Hi there, I’ve been wanting to try this recipe for awhile. I too have been a regular cooks illustrated ccc believer, but so many people say this recipe is the best of the best. How do you think this recipe would work as a skillet cookie? I was thinking of placing it in the skillet as soon as it’s done mixing and letting it cool and rest there. Then, pop it right in the oven 24 hours later and keep my fingers crossed for one ginormous cookie. I suspect it may need a few minutes extra cooking time… What do you think knowing how this cookie bakes?

    Reply

    • Michelle on February 17th, 2014 at 8:59 am

      Hi Heather, I have actually never made a skillet cookie, believe it or not! That said, I can’t really say for sure how this recipe would work in a skillet, but it’s so good, it’s certainly worth a shot :)

      Reply

  73. Yael on March 4, 2014 at 11:56 am

    HI! I would like to bake these cookies as gifts to friends. My question is: can they be baked in advance? I am looking for a cookie that tastes great a few days later – not only straight out of the oven or ON baking day? Would that work with this recipe? Or is the NYT cookie a “baking day cookie” only? If it could work, would you suggest airtight storage or freezing? Thanks!!

    Reply

    • Michelle on March 4th, 2014 at 4:55 pm

      Hi Yael, This are definitely still good after two or three days. I would recommend wrapping them tightly in plastic wrap once they are cool and storing in an airtight container or resealable plastic bag for optimum freshness.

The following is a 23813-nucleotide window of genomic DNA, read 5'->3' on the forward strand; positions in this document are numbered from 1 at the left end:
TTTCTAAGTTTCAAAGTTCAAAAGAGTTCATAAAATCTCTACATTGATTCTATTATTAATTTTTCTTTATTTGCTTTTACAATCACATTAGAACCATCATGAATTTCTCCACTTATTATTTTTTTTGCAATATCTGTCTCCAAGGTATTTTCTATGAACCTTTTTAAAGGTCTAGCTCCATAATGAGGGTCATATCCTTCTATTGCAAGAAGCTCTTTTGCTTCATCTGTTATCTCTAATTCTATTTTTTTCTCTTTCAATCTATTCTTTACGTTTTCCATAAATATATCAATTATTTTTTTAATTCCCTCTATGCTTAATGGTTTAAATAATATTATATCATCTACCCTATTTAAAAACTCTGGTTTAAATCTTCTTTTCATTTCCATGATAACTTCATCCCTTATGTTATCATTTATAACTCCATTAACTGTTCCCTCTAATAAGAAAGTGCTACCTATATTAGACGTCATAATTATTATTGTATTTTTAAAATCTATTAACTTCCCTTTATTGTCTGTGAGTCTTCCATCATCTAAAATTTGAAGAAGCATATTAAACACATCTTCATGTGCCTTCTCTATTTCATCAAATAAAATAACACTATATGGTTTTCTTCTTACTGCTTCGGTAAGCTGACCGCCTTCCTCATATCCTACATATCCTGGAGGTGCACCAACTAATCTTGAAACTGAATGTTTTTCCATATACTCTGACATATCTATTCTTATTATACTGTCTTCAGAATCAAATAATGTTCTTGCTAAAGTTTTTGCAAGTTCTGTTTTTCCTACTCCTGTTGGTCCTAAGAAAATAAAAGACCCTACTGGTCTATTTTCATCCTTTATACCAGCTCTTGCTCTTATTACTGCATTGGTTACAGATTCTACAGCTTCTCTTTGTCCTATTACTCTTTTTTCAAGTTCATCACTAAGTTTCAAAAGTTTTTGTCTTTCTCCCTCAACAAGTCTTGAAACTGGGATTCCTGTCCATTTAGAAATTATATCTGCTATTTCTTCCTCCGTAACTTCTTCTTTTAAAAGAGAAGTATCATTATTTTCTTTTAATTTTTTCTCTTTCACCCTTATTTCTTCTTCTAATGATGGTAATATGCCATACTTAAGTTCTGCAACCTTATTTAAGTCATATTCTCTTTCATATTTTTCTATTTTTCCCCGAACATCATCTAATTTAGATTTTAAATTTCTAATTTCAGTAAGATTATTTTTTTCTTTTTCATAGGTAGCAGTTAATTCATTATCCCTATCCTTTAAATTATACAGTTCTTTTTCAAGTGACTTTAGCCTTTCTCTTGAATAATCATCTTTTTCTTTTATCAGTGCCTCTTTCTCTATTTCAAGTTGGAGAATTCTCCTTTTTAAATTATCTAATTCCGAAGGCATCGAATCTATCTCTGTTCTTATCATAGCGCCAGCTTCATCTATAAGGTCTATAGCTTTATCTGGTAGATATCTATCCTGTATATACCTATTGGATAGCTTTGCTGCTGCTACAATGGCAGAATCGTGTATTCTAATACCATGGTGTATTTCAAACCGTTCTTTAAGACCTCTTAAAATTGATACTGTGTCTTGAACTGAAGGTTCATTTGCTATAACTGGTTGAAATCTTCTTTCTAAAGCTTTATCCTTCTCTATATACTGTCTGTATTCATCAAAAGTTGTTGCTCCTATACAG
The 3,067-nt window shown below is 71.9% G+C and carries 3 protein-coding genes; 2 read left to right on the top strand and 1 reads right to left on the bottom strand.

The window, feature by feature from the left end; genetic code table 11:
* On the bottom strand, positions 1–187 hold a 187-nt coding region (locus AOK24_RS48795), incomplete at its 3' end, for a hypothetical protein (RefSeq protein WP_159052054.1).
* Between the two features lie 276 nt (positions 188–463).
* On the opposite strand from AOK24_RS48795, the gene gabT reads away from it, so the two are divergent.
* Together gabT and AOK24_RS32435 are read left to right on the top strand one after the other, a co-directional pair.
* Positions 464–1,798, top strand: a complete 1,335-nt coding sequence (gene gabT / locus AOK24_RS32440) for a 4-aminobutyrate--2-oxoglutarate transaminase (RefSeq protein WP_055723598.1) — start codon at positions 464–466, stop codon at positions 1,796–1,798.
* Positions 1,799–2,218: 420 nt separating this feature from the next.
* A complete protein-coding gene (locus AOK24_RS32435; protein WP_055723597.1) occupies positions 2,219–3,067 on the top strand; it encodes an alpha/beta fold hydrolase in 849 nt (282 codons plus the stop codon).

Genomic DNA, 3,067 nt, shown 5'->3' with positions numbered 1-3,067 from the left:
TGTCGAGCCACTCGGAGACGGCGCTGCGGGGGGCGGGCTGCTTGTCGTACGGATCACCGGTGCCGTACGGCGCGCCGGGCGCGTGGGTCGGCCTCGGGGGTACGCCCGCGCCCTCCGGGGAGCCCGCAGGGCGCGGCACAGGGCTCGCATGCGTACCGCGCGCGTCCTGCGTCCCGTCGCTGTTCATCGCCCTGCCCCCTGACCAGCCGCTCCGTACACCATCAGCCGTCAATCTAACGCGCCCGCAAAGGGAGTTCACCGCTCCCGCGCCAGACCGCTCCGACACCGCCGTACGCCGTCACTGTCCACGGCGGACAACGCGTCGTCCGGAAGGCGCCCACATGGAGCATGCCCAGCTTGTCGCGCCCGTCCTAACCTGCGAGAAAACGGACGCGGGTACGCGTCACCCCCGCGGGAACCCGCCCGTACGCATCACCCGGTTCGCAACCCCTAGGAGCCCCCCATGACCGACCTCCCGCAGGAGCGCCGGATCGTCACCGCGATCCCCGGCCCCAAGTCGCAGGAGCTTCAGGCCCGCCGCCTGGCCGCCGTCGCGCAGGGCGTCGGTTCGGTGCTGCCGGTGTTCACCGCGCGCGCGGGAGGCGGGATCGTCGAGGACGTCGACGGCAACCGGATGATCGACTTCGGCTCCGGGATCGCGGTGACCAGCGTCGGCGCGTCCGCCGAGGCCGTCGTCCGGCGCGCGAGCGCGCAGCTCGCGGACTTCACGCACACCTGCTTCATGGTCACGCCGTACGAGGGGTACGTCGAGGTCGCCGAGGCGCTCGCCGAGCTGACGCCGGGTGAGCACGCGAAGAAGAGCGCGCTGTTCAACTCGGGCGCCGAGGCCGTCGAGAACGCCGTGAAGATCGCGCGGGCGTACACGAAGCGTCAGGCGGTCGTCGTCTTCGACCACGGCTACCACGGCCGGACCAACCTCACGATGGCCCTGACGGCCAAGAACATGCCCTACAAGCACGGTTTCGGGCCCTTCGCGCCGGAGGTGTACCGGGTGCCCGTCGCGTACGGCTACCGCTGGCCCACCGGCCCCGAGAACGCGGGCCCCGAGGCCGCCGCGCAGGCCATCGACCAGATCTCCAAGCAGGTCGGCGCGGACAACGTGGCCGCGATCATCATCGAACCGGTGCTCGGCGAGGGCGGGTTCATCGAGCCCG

Reply

  74. SC on April 23, 2014 at 2:00 pm

    Hi!!! Can u tell me if you’ve doubled this recipe with success. Need to make 100 cookie for a wedding today! Thank you so much if u respond right away. <3

    Reply

    • Michelle on April 23rd, 2014 at 10:16 pm

      I’ve never actually doubled this recipe, but I tend to think it would be okay.

      Reply

  75. Haroon on April 26, 2014 at 3:25 pm

    Sorry in advance, but baking noob here.
    After the 24 hr refrigeration, do I then wait for the dough to get back to room temperature before baking or straight from fridge to oven?
    The cold dough is rock solid!

    Reply

    • Michelle on April 29th, 2014 at 11:11 am

      Hi Haroon, Bake them straight from the fridge, do not wait for the dough come to room temperature. It is hard; I use a spoon to dig it out, but you want it cold.

      Reply

      • Haroon on April 29th, 2014 at 12:19 pm